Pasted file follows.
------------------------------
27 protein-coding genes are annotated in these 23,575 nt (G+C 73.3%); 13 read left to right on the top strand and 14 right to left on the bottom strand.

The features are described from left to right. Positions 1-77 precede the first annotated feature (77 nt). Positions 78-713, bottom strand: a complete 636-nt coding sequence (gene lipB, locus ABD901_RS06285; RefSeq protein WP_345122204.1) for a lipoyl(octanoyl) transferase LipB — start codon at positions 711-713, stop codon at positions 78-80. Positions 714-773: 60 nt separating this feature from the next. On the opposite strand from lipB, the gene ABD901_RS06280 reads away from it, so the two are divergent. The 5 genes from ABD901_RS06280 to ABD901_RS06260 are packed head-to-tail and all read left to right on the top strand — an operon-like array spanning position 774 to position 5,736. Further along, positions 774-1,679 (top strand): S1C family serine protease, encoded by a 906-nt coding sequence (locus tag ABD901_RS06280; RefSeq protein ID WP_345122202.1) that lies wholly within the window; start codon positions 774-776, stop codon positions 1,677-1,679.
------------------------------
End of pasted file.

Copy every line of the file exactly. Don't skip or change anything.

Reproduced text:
27 protein-coding genes are annotated in these 23,575 nt (G+C 73.3%); 13 read left to right on the top strand and 14 right to left on the bottom strand.

The features are described from left to right. Positions 1-77 precede the first annotated feature (77 nt). Positions 78-713, bottom strand: a complete 636-nt coding sequence (gene lipB, locus ABD901_RS06285; RefSeq protein WP_345122204.1) for a lipoyl(octanoyl) transferase LipB — start codon at positions 711-713, stop codon at positions 78-80. Positions 714-773: 60 nt separating this feature from the next. On the opposite strand from lipB, the gene ABD901_RS06280 reads away from it, so the two are divergent. The 5 genes from ABD901_RS06280 to ABD901_RS06260 are packed head-to-tail and all read left to right on the top strand — an operon-like array spanning position 774 to position 5,736. Further along, positions 774-1,679 (top strand): S1C family serine protease, encoded by a 906-nt coding sequence (locus tag ABD901_RS06280; RefSeq protein ID WP_345122202.1) that lies wholly within the window; start codon positions 774-776, stop codon positions 1,677-1,679.